The main difference between those reviews and this one is related to the research objectives. In this work, we intended to identify gaps in the set of existing approaches for task allocation in DSD that would allow us to drive some research to use multicriteria methods based on verbal decision analysis. The literature review is presented next.

3. Systematic Literature Review Planning and Conduction

Distributed development is a constant need in the software industry. The academy, in turn, has investigated solutions to the challenges of distributed software development. Thus, the literature presents some approaches to support the allocation of tasks in distributed software development environments. A systematic review of the literature (SRL) was carried out to identify and characterize the existing approaches.

First, we wished to obtain studies related to the subject of this research. Then, we sought to carry out research for works with the focus on task allocation in distributed software development. In this research, we aimed to identify studies based on multicriteria models, especially in methods of verbal decision analysis. The next sections describe the research method adopted.

3.1. Objectives of the Review

The objective of this study was to analyze experience reports and scientific publications in the context of distributed software development, with the purpose of identifying the reported approaches and processes, as well as whether they were based on qualitative multicriteria models, mainly in methods of verbal decision analysis. We have established the following objectives: O1Identify the existing approaches, processes, models, methods, and frameworks that support the allocation of tasks in distributed software development projects and analyze some characteristics.O2Analyze which of these approaches, processes, models, methods, and frameworks are based on qualitative multicriteria methods of decision-making, especially on verbal decision analysis framework.O3Identify factors or criteria that can be used to guide the decision on task allocation in distributed software development environments.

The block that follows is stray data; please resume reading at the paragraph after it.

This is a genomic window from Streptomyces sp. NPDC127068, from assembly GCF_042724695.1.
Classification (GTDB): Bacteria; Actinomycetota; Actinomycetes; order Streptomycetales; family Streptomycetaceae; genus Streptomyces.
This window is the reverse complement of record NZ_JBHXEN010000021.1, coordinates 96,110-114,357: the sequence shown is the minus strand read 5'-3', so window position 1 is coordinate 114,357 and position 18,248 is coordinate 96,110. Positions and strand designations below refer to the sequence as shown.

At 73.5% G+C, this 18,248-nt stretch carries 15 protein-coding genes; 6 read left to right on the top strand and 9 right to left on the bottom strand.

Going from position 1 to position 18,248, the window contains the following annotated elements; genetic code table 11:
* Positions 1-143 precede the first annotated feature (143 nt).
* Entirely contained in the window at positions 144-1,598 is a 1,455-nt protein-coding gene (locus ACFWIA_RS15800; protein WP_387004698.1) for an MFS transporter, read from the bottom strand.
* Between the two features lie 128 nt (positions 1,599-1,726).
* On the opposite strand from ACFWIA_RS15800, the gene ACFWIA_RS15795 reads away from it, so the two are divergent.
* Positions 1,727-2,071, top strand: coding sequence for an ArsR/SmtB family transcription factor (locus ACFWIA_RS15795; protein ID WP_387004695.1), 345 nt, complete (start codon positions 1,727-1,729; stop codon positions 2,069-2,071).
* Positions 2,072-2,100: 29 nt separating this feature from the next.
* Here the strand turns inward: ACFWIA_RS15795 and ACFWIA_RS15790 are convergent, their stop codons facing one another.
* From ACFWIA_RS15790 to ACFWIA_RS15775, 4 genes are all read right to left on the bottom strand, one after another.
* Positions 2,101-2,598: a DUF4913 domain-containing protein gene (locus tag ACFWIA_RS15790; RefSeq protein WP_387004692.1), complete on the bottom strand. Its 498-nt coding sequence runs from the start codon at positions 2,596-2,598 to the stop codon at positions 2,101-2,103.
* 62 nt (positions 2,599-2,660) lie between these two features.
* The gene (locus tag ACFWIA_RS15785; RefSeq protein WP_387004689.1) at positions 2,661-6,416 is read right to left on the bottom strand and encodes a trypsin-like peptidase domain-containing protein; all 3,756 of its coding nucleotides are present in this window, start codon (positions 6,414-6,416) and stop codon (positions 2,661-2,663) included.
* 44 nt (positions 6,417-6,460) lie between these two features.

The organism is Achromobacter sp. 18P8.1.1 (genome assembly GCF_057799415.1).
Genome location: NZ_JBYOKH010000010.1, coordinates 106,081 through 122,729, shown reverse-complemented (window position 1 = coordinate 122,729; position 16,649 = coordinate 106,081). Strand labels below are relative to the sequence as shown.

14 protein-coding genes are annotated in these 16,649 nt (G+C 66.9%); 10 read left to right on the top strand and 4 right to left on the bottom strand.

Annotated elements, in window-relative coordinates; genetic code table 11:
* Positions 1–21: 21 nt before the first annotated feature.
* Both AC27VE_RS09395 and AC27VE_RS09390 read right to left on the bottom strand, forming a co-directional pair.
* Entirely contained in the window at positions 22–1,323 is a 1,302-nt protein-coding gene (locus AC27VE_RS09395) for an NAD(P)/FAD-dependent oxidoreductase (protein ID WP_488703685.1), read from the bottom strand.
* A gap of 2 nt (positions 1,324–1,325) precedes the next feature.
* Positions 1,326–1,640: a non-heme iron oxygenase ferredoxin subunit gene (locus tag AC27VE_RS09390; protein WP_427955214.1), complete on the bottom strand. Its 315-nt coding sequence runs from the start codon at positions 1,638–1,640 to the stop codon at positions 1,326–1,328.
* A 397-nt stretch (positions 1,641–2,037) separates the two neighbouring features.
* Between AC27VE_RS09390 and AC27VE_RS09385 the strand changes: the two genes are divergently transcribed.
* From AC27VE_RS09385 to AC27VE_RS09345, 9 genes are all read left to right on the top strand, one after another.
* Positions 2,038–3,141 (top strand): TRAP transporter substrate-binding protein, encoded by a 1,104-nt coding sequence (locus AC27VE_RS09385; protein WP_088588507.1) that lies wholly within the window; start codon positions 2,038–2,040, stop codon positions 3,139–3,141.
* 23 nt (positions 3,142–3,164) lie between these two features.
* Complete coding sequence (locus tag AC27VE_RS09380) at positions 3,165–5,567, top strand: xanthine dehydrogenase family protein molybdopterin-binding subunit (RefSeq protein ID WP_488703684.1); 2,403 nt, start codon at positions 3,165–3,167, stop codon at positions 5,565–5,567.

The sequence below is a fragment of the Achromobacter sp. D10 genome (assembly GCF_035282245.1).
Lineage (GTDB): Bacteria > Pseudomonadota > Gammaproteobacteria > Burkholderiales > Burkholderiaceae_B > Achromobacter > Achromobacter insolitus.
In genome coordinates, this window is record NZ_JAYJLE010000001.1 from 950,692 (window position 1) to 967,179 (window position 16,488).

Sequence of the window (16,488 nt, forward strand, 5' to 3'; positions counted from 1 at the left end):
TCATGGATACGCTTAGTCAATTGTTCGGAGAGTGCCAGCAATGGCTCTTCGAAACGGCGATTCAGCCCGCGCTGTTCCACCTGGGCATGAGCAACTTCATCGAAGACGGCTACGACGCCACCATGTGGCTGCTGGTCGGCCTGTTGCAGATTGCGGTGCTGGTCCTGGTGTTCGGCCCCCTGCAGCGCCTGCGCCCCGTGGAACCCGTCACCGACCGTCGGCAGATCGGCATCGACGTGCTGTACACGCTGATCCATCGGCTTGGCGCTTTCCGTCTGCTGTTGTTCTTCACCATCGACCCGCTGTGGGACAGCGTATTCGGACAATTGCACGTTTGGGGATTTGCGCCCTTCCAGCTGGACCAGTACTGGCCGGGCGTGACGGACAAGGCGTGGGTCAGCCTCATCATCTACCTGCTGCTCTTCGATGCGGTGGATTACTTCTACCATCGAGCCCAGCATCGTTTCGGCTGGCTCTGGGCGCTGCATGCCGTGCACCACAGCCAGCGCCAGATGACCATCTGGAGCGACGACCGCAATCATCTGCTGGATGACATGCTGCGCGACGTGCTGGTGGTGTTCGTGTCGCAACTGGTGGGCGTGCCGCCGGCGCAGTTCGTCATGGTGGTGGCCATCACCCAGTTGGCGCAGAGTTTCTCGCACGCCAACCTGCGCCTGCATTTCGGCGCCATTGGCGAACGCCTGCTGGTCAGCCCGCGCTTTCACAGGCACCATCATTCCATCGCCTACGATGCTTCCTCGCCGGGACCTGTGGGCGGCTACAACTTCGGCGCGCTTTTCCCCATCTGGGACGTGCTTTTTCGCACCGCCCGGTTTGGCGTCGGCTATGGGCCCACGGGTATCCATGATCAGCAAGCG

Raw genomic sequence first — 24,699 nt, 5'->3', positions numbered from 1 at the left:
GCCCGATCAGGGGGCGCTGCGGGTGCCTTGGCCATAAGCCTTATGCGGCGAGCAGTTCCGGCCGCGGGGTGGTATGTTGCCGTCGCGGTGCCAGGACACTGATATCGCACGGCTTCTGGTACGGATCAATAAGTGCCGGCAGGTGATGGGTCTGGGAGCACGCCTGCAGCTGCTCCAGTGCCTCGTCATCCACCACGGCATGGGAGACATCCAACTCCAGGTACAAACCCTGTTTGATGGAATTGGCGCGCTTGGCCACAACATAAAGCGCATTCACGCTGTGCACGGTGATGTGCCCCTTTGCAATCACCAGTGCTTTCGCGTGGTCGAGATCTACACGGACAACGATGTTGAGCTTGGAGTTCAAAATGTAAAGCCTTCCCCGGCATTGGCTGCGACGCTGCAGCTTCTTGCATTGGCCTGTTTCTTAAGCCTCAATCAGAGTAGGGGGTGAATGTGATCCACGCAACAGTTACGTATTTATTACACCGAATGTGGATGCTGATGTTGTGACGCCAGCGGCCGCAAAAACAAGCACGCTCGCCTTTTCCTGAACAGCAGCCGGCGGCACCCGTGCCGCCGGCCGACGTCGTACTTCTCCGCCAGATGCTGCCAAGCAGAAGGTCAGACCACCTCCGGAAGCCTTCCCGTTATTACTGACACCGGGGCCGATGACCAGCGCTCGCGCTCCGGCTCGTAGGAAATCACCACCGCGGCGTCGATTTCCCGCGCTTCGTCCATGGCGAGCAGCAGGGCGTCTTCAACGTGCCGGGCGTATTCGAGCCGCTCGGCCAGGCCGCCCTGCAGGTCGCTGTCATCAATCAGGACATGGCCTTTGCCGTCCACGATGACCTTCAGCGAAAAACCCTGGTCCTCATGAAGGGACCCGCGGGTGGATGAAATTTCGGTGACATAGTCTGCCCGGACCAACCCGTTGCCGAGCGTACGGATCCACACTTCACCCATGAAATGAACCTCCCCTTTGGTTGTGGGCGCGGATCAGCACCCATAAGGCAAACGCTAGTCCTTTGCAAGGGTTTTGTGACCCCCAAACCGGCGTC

The target audience of this literature review was researchers who wish to get a view of the field of task allocation in DSD and the professionals who want to know the approaches, processes, models, methods, and frameworks that are available for use.

3.2. Research Method

According to Wazlawick [12], when a research is done on some technique or approach applied to a knowledge area, it is necessary to make a review on the approach itself, on the application area, and mainly on applications that have already been attempted with this approach (or similar approaches) in the same area or in related areas. A systematic review of the literature (or merely systematic review) is a means of identifying, evaluating, and interpreting all available research relevant to a particular research question, or topic area, or phenomenon of interest [13]. According to Kitchenham and Charters [13], systematic reviews are suitable to identifying any gaps in the current research to suggest areas for further investigation. Moreover, a systematic review is a reliable, rigorous, and auditable research method, which tends to produce results that are more reliable if compared to an informal review.

Kitchenham [14] structures the stages of a systematic review in three main phases: planning the review, conducting the review, and discussing the review. The systematic review process applied in this research was inspired by this roadmap, whose phases are detailed below (see Table 1).


PhaseStage/activity

Planning the review (3.3)Specify research questions (3.3.1)
Define search strategy (3.3.2)
Select publications (3.3.3)
Define search scope (3.3.4)
Select sources (3.3.5)
Define inclusion and exclusion criteria (3.3.6)

Conducting the review (3.4)Collect data (3.4.1)
Present data (3.4.2)

Discussing the results (4)Questions analysis (4.1)
Main conclusions (4.2)

3.3. Planning the Review

Specifying research questions is the most important part of any systematic review [13]. Thus, the first step in research planning is to define the research question. To obtain the information desired for this study, we have identified research questions associated with each objective.

3.3.1. Specifying Research Questions